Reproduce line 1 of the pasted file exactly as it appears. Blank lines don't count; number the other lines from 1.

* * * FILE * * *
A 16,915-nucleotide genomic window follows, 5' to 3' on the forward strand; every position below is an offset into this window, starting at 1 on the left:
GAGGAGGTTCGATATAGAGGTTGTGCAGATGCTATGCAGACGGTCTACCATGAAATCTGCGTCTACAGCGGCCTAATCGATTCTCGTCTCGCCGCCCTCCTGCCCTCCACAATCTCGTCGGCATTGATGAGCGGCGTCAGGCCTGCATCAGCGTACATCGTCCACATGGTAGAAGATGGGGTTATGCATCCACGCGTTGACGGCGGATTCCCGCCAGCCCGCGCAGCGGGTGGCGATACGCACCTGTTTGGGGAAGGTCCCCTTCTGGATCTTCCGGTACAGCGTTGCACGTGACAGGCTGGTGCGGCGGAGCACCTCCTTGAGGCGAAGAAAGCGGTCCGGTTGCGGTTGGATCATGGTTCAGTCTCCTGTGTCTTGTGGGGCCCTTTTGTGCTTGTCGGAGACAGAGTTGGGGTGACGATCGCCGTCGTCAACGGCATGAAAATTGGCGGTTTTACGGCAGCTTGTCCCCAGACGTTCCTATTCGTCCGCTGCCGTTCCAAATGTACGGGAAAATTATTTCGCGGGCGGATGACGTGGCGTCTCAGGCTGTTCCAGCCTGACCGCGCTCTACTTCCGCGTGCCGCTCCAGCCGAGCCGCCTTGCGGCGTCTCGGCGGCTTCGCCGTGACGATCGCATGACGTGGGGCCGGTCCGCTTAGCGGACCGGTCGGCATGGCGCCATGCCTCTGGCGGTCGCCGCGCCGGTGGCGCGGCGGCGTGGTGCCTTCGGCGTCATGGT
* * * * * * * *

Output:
A 16,915-nucleotide genomic window follows, 5' to 3' on the forward strand; every position below is an offset into this window, starting at 1 on the left: